scum, cumin, cumulus, accumulate, recumbent, Cummings, Cumberbatch, Cumbria, Cumberland

Back on 7/31/06 on Language Log, I looked at automatic asterisking in my iTunes (at the time — a check today suggests they’ve given up asterisking), with this report:

The obvious miscreants (and their variants) are asterisked; these words count, in some people’s minds anyway, as taboo vocabulary across the board:

asshole, bitch, cocksucker, cunt, fuck, motherfucker, nigga, nigger, piss, shit

Some items get on the list because a high percentage of their uses are sexual:

ass, clit, cock, jism, masturbate, penis, prick, pussy, slut, suck, tit(s), vagina, whore

On the other hand, words that have significant non-sexual uses aren’t asterisked:

balls, butt, dick, ho, hoe, jack (off), jerk (off), nuts

Nor are a few words that must have seemed to the iTunes folks to be technical or medical:

anal, anus, phallus, semen, testicles

There’s a fine line here between these words that make it through the filter and “masturbate”, “penis”, and “vagina”, which don’t.  (Another bit of oddness is the fact that “rape” escapes the iTunes filter.)

(Yes, masturbate NO, rape OK. Gnashing of teeth.)

I didn’t check on cum at the time, so I don’t know whether it would have gone with cock or with dick, but I’d expect the latter. (I see now that I also failed to check prick, which I’d expect to go with dick as well.)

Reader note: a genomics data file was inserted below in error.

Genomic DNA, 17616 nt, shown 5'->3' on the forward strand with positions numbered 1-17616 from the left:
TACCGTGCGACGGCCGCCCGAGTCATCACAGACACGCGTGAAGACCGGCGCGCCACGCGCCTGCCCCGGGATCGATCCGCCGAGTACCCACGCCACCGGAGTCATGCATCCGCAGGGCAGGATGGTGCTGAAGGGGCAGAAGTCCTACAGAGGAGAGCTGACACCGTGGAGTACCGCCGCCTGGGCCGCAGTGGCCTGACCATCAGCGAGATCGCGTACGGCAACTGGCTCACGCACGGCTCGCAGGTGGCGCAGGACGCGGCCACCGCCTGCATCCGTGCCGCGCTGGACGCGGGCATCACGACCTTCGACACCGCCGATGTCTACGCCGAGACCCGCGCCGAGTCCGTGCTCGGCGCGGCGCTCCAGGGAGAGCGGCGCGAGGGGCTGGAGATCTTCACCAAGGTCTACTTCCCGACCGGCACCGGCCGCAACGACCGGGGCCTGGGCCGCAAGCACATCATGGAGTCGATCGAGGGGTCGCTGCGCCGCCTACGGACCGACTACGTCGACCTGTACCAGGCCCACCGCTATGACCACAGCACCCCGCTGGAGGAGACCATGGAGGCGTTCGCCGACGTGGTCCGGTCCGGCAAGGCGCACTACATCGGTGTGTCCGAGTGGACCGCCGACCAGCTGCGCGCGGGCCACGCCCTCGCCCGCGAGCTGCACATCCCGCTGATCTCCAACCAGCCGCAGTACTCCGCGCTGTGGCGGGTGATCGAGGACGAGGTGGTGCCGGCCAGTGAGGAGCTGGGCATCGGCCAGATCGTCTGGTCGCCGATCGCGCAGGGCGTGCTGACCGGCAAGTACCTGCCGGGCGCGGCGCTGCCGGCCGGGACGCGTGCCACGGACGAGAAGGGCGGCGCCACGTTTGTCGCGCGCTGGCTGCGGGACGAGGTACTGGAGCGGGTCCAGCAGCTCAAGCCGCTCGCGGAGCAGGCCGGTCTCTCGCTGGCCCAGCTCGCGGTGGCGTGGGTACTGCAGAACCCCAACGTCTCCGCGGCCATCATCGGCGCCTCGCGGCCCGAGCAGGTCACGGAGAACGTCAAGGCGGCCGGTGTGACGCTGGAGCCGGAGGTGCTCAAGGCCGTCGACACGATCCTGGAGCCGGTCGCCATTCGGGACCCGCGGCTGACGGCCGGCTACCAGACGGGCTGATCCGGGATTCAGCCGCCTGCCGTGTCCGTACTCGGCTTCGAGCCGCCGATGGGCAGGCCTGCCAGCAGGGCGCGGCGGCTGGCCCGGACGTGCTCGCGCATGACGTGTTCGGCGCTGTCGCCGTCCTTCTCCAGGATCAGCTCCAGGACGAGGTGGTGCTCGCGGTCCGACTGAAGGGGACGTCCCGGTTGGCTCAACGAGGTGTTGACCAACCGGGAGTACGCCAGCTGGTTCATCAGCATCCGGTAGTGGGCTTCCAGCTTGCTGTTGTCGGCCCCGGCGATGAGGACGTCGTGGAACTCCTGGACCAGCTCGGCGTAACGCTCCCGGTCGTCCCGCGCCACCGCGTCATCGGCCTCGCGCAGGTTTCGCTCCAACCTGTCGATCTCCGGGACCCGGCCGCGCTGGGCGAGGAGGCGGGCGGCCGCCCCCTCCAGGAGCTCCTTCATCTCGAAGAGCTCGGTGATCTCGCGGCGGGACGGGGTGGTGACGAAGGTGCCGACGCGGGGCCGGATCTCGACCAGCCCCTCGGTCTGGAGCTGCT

No doubt the Publix staff will explain that automatic asterisking is both cost-effective and objective, so Koscinski shouldn’t complain (well, that’s what they would have said if they hadn’t suffered a storm of bad publicity). It would just cost too much to have actual people judge the vulgarity index of specific expressions in context, they might say. Instead, actual people judge, out of context, which words have a vulgarity index so high that they should be asterisked. They’re relying on these judgments to ensure a relatively low rate of (potentially expensive) misfires, and that’s probably foolish.

But if they’re going to asterisk, they should warn the customer that they won’t fill the order as given — just as iPhoto tells me when it won’t make up a book of copies of my collages when some of them show naked bodies or sexual acts (because Apple fears prosecution for making or distributing pornography). They shouldn’t just alter things to suit their own tastes.